Learning to improve treatment of ROP in Russia
by Dr. Makarov Vsevolod Sergeevich
I am an anesthesiologist working in the delivery room and the NICU at the Sverdlovsk Regional Children’s Hospital in Yekaterinburg, Russia. One of my roles is to arrange the transport of infants to the Level 3 Neonatal Intensive Care Unit (NICU) from within Yekaterinburg and from the provinces around. Once in the Level 3 NICU we can arrange for these infants to be screened for Retinopathy Of Prematurity (ROP) and treated where necessary. To prevent ROP screening and treatment needs to be done as soon as the infant has been identified as being at risk and is stabilised.
The challenges we face in Russia are several. The first being time; infants are not transported quickly enough from the regional hospital to our unit. This relates to the large distances between the regional hospitals and our tertiary NICU…CLICK HERE TO READ MORE…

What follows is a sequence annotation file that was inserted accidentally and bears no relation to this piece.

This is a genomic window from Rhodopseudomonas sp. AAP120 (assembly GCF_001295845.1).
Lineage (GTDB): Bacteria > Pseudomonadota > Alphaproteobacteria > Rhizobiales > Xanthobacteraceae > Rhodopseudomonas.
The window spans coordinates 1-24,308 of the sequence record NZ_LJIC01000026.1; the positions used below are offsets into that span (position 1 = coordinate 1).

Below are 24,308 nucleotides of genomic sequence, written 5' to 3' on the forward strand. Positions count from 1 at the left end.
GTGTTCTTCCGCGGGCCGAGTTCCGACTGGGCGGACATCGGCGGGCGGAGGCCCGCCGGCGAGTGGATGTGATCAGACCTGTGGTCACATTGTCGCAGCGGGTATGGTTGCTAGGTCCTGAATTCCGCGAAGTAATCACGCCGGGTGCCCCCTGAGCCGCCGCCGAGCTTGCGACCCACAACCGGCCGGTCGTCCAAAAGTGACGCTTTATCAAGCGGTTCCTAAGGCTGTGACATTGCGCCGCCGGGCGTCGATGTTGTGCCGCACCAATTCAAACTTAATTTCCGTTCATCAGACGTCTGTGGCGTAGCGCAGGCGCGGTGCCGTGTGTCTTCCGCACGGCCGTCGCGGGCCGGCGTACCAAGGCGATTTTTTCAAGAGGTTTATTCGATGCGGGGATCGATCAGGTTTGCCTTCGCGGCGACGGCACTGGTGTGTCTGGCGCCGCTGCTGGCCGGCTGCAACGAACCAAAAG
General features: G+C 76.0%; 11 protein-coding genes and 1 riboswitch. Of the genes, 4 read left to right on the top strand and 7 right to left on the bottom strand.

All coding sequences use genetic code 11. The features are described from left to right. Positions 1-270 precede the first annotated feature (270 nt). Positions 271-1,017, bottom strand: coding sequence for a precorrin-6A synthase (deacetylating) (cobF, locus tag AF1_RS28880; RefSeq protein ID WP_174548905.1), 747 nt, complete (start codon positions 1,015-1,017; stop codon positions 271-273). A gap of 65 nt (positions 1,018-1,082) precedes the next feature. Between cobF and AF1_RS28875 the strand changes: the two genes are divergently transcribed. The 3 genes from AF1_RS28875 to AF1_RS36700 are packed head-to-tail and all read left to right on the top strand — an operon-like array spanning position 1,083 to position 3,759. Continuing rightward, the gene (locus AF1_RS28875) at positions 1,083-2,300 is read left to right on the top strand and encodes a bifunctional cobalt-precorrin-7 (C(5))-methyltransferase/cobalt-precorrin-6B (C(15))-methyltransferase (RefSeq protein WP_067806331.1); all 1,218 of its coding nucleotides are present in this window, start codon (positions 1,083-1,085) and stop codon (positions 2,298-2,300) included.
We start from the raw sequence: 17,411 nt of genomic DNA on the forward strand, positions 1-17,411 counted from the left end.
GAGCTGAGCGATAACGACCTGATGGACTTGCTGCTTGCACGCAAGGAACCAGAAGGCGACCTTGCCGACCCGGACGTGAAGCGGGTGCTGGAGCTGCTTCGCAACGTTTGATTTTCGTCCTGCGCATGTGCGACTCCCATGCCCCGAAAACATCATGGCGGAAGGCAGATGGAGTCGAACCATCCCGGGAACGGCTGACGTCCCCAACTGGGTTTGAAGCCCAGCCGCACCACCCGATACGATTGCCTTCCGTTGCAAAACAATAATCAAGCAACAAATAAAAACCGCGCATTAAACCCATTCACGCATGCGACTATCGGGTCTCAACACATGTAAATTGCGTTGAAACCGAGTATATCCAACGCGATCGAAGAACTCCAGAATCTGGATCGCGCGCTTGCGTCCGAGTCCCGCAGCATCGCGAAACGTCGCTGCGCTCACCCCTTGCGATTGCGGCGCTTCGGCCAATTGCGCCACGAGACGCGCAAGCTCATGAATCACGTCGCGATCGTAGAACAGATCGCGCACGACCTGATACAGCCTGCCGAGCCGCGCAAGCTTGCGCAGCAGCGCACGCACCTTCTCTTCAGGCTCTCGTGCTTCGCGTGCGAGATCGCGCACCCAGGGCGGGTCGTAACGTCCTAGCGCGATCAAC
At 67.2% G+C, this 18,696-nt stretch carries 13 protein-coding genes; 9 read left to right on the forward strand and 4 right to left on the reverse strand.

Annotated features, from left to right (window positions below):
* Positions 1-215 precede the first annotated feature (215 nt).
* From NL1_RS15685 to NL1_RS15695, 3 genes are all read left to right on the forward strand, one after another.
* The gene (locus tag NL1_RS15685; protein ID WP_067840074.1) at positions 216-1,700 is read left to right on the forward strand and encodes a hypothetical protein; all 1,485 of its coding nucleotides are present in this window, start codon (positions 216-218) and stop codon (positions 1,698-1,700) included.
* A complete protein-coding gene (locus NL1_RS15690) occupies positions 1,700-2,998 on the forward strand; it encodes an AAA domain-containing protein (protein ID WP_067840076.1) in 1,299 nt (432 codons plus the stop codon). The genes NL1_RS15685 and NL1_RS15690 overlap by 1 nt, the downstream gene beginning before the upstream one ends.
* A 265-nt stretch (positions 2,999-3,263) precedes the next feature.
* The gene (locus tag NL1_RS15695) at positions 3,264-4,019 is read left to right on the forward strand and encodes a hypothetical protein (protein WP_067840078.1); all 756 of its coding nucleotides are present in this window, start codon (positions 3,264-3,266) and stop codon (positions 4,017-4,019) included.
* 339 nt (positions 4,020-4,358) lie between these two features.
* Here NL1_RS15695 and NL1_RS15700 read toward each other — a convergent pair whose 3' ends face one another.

Today is World Prematurity Day : VISION 2020 Workshops and ROP
by Robin Percy
VISION 2020 Workshop Programme Manager
IAPB has been able to support Retinopathy of Prematurity (ROP) programmes in Russia and Eastern Europe, with support from the Eye Samaritans International. Alan Richards, the Founder of Eye Samaritans International, is committed to preventing blindness from ROP in these countries and his energy, dynamism, infectious enthusiasm and ability to rally supporters have made it possible to deliver this ROP programme. As Clare and Shad mention in their blog posts, ROP is an important cause of blindness in middle-income countries. The countries we work in – parts of Russia and Eastern Europe–have challenges to overcome in order to reduce the risk of babies going blind through improved neonatal care, effective screening and treatment programmes…CLICK HERE TO READ MORE…